According to a study reported by CBC, more than one third of Alberta boys aged 13 to 14 have watched pornography on the internet “too many times to count.” This percentage can be loosely compared to the study just published in Pediatrics on US youth which found that about a third of 16-17 year old boys had “wanted exposure” to online porn.
Both the US and Canadian studies found that exposure in girls in the same age categories was 8%. So, similar percentages, just younger age groups.
One possible explanation is that far fewer Canadian youth reported having filtering software on their computers as compared to US youth. In the Canadian study, only 13 per cent of the 8th grade students said they had blocking technology on computers and TVs, whereas over half of the US youth said their computers did.
The authors of both studies cite the need for parent and youth education to stop this behavior.
A couple of weeks ago, Regina Lynn’s Sex Drive Column from Wired Magazine put a new spin on online predators — that, in some perverse way, there could be a benefit to them.
Of course no one is saying that online solicitation is a good thing. But Lynn argues that all the coverage and publicity online predators are getting can be turned into teachable moments by the media and parents. That watching Dateline and visiting Perverted Justice can alert children to the strategies of online predators and also show them that this sort of behavior from adults is NOT OK. That these people really are bad guys who deserve to be confronted.
She also says that sex offenders, by going online to find their victims, are actually making it easier for us to understand their tactics and motives. My favorite quote:
“If we acknowledge that the internet did not create sexual abuse any more than freeways created reckless drivers, we might be able to analyze better why some adults continue to seek sexual contact with minors — even now that we have the transcripts.”
Although Lynn ends her column by saying that it would be fitting if the internet actually helped put an end to sexual abuse, I am not as optimistic. As she does state, the vast majority of sexual abuse takes place within families or among acquaintences. For the most part, the cases (at least those we are aware of) are strangers reaching out. Are there patterns? Perhaps, but it remains to be seen.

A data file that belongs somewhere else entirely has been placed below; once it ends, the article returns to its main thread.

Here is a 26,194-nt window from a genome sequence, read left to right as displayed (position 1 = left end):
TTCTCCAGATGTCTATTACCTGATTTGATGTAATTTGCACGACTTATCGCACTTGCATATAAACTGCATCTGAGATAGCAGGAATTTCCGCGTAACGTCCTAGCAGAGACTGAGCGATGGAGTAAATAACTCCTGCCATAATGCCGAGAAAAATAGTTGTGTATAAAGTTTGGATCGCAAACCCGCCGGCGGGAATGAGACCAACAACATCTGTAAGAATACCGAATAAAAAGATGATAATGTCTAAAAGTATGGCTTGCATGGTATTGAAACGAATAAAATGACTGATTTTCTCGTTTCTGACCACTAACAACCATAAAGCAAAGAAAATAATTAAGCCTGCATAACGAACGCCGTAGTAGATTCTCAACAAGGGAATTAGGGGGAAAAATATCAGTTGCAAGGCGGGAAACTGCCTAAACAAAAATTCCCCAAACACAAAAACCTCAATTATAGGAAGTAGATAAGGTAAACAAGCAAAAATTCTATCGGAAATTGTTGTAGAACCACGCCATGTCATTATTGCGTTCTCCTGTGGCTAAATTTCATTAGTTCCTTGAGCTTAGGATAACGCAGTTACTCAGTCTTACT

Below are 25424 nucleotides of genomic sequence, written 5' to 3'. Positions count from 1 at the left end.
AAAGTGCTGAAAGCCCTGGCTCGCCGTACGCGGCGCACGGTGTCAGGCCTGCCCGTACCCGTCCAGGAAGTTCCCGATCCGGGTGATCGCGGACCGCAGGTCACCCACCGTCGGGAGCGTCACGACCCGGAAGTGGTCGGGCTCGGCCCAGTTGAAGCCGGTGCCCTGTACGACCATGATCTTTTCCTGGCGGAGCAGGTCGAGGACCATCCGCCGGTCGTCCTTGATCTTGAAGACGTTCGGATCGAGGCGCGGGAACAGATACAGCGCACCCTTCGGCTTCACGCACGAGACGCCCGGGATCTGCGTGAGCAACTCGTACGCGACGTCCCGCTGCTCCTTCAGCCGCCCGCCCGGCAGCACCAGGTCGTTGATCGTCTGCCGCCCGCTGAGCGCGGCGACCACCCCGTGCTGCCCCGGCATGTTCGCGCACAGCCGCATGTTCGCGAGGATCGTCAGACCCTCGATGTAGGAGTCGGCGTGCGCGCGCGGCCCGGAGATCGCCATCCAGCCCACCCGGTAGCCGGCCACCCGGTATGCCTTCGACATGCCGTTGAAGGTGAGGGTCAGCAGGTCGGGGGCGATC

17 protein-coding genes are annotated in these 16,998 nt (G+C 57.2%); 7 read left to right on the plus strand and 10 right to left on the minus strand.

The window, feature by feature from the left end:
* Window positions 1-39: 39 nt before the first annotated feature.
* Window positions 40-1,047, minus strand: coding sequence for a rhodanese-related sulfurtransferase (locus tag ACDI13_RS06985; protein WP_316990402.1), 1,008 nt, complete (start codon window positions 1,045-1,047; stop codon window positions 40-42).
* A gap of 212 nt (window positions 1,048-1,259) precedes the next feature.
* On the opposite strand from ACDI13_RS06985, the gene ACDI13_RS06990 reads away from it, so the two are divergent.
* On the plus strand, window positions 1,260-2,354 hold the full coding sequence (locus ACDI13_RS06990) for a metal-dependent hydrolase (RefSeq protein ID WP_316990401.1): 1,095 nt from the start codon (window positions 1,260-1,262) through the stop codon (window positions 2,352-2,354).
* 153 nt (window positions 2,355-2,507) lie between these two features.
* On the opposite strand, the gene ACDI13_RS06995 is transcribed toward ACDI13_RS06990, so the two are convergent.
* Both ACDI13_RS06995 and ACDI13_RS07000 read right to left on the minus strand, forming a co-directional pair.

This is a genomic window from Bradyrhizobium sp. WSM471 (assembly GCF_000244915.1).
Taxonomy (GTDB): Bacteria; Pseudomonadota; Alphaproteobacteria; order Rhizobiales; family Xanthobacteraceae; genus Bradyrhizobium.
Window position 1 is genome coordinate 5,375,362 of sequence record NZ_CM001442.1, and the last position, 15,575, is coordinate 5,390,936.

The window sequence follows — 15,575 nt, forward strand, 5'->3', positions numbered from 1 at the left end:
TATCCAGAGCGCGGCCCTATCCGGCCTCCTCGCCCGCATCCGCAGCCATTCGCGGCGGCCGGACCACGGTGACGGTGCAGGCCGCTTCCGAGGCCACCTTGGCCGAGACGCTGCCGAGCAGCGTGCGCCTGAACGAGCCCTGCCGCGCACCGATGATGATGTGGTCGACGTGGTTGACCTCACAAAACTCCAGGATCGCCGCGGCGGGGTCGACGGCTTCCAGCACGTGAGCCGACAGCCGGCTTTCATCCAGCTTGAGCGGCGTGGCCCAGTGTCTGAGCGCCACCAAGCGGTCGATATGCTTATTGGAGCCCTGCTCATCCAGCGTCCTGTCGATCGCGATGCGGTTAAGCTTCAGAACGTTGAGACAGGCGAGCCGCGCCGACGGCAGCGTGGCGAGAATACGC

In the meantime, putting stranger solicitation into perspective is still the educated way to go.
Are teens old enough to make their own sexual decisions, or do we need to protect them from their sexual desires and experimentation? In Florida, the answer is apparently neither — they can’t engage in their own sexual choices (however misguided) and when they are caught, they are punished like adults who are responsible for their actions. That is essentially what happened when an underage couple took pictures of themselves engaged in “sexual behaviors” and emailed the pictures to the boyfriend’s email account. How the police ended up with the photos is unknown, as there is no evidence either teen shared the pictures with anyone but themselves. But the end result is that the teens were arrested and charged with “producing, directing or promoting a photograph featuring the sexual conduct of a child.” In other words, they became kiddie porn creators and possessors.
Their lawyer tried to appeal the decision arguing that their fundamental right to privacy was violated by whoever snooped in their emails. No go, said the appeals court, as minors have no right to privacy in this case. The court voted 2-1 in favor of upholding the conviction. In the dissent, Judge Padovano stated that the law “”was designed to protect children from abuse by others, but it was used in this case to punish a child for her own mistake.”